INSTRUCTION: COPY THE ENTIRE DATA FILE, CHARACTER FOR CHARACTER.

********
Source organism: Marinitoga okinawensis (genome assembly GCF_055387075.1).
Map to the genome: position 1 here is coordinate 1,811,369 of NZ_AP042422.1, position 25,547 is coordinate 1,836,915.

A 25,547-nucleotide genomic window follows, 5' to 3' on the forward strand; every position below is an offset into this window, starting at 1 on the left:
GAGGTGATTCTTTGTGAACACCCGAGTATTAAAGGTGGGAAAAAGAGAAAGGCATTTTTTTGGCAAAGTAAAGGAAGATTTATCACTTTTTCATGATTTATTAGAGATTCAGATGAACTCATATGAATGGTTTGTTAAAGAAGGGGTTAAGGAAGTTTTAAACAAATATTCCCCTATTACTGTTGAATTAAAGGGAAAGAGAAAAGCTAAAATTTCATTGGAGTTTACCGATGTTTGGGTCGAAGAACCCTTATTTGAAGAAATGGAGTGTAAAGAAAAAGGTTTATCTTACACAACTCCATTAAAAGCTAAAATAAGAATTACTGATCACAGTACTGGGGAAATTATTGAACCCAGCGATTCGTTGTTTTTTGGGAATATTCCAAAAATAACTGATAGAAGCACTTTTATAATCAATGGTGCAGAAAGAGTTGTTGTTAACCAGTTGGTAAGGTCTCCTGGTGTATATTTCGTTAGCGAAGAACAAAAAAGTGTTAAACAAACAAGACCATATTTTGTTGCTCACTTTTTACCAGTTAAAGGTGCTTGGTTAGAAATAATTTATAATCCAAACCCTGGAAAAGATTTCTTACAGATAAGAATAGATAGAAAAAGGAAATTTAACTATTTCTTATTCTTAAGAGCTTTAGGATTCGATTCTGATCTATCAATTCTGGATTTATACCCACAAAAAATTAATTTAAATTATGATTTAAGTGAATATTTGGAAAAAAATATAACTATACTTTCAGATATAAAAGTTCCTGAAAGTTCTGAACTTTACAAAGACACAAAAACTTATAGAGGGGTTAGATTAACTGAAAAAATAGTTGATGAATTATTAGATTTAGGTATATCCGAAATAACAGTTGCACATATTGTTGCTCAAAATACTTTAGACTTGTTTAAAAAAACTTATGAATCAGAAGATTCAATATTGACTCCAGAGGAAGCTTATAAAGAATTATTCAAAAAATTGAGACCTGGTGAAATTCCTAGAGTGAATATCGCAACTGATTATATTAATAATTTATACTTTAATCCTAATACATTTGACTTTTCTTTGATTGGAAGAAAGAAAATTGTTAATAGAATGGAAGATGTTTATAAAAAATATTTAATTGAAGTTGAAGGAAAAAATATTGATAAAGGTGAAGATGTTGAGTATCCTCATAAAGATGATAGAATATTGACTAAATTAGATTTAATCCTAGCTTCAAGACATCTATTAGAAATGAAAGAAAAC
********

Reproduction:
Source organism: Marinitoga okinawensis (genome assembly GCF_055387075.1).
Map to the genome: position 1 here is coordinate 1,811,369 of NZ_AP042422.1, position 25,547 is coordinate 1,836,915.

A 25,547-nucleotide genomic window follows, 5' to 3' on the forward strand; every position below is an offset into this window, starting at 1 on the left:
GAGGTGATTCTTTGTGAACACCCGAGTATTAAAGGTGGGAAAAAGAGAAAGGCATTTTTTTGGCAAAGTAAAGGAAGATTTATCACTTTTTCATGATTTATTAGAGATTCAGATGAACTCATATGAATGGTTTGTTAAAGAAGGGGTTAAGGAAGTTTTAAACAAATATTCCCCTATTACTGTTGAATTAAAGGGAAAGAGAAAAGCTAAAATTTCATTGGAGTTTACCGATGTTTGGGTCGAAGAACCCTTATTTGAAGAAATGGAGTGTAAAGAAAAAGGTTTATCTTACACAACTCCATTAAAAGCTAAAATAAGAATTACTGATCACAGTACTGGGGAAATTATTGAACCCAGCGATTCGTTGTTTTTTGGGAATATTCCAAAAATAACTGATAGAAGCACTTTTATAATCAATGGTGCAGAAAGAGTTGTTGTTAACCAGTTGGTAAGGTCTCCTGGTGTATATTTCGTTAGCGAAGAACAAAAAAGTGTTAAACAAACAAGACCATATTTTGTTGCTCACTTTTTACCAGTTAAAGGTGCTTGGTTAGAAATAATTTATAATCCAAACCCTGGAAAAGATTTCTTACAGATAAGAATAGATAGAAAAAGGAAATTTAACTATTTCTTATTCTTAAGAGCTTTAGGATTCGATTCTGATCTATCAATTCTGGATTTATACCCACAAAAAATTAATTTAAATTATGATTTAAGTGAATATTTGGAAAAAAATATAACTATACTTTCAGATATAAAAGTTCCTGAAAGTTCTGAACTTTACAAAGACACAAAAACTTATAGAGGGGTTAGATTAACTGAAAAAATAGTTGATGAATTATTAGATTTAGGTATATCCGAAATAACAGTTGCACATATTGTTGCTCAAAATACTTTAGACTTGTTTAAAAAAACTTATGAATCAGAAGATTCAATATTGACTCCAGAGGAAGCTTATAAAGAATTATTCAAAAAATTGAGACCTGGTGAAATTCCTAGAGTGAATATCGCAACTGATTATATTAATAATTTATACTTTAATCCTAATACATTTGACTTTTCTTTGATTGGAAGAAAGAAAATTGTTAATAGAATGGAAGATGTTTATAAAAAATATTTAATTGAAGTTGAAGGAAAAAATATTGATAAAGGTGAAGATGTTGAGTATCCTCATAAAGATGATAGAATATTGACTAAATTAGATTTAATCCTAGCTTCAAGACATCTATTAGAAATGAAAGAAAAC